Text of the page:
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Wednesday 20th June 2018

Moscow morgues 'overflowing'

10th August 2010

Mortuaries in the Russian capital are struggling to cope as death rates double amid a heatwave and smog caused by wildfires.


Many are worried that the actual death toll could be far higher than official figures. A senior doctor has said that the city has seen twice as many deaths in July as would normally be expected.

Staff at one Moscow crematorium are working shifts around the clock to cope with the additional number of deaths, while other crematoriums are warning that they cannot accept any new orders for cremation.

According to a timetable at a crematorium in Mitino, in the north west of the city, all four of the crematorium furnaces are in use, cremating human remains every 20 minutes.

An employee said the facility was accepting 80-90 cremations a day.

Dozens of families meanwhile crowded into the Khimkinskoye cemetery in the north of the city, arriving in buses, with several burial ceremonies taking place at the same time.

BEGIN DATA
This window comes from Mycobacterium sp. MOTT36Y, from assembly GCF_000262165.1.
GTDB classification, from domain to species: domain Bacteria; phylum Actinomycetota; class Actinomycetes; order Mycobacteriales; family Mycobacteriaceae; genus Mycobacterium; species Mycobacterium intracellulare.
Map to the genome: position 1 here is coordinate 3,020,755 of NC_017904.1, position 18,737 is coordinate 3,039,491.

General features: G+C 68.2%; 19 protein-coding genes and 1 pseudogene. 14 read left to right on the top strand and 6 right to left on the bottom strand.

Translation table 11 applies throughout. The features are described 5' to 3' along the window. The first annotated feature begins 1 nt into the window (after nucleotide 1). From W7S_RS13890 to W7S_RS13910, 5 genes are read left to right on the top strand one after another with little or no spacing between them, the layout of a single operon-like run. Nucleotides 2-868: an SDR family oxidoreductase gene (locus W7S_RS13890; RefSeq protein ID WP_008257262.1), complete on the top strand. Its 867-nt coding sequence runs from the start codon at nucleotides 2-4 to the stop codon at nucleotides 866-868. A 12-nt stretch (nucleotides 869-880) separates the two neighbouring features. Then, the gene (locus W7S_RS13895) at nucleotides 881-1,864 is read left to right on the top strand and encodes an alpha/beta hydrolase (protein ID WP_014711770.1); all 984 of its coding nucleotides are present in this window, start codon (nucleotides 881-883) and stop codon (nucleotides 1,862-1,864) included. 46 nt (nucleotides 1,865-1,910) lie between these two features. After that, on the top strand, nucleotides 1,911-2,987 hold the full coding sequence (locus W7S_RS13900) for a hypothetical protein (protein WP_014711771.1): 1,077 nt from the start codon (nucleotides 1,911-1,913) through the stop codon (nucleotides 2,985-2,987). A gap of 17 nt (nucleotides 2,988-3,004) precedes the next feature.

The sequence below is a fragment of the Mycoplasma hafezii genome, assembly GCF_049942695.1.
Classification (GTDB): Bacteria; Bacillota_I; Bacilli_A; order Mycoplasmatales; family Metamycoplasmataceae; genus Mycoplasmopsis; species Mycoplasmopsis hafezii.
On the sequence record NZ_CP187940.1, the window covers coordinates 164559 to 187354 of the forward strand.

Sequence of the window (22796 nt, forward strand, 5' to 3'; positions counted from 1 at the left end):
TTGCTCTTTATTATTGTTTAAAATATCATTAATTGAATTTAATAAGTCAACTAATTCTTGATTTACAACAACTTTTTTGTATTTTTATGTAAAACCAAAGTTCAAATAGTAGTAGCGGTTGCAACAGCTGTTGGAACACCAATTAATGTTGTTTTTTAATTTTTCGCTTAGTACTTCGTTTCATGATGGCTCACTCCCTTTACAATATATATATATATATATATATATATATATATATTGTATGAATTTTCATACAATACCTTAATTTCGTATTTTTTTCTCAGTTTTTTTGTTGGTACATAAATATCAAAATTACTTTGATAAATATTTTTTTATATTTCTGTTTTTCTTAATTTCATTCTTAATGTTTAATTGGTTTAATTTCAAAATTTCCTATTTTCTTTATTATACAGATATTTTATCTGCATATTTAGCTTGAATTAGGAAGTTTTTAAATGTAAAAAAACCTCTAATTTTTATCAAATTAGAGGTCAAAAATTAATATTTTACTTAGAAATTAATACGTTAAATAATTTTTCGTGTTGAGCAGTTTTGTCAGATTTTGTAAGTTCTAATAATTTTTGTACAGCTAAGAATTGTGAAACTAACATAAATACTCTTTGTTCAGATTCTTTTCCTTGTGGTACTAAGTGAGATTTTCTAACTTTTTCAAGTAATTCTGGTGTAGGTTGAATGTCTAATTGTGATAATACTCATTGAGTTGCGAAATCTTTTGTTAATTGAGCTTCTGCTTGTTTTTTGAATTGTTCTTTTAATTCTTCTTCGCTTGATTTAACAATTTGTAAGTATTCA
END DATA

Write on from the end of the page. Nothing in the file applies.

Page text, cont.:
A worker at the cemetery said the burial site had seen a drastic increase in funerals over the past two months, two or three times above the average.

Record temperatures have scorched the city in recent weeks, and thick smoke from forest fires has choked Muscovites.

People are asking questions about the true mortality rate. Official data show at least 52 people have died in severe fires raging in parts of European Russia in the past few weeks.

But the government has issued no figures for Moscow, with some reports that officials are asking medics to obfuscate causes of death to avoid mass panic.

However, municipal health chief Andrei Seltsovsky said that deaths had almost doubled to 700 daily, mostly because of the heat.

The health ministry has tried to call his figures into question, and has so far declined to give details of its version of the death rate in Moscow since the heatwave began.

Mourners have reported that ambulance doctors and crew are editing out references to heat in their medical notes.

Staff at Moscow's No 62 Hospital said they were now storing bodies anywhere they could, because the morgue refrigerators were overflowing.

Funeral parlours were thronging with people near the hospital, trying to buy coffins, which were currently in short supply.

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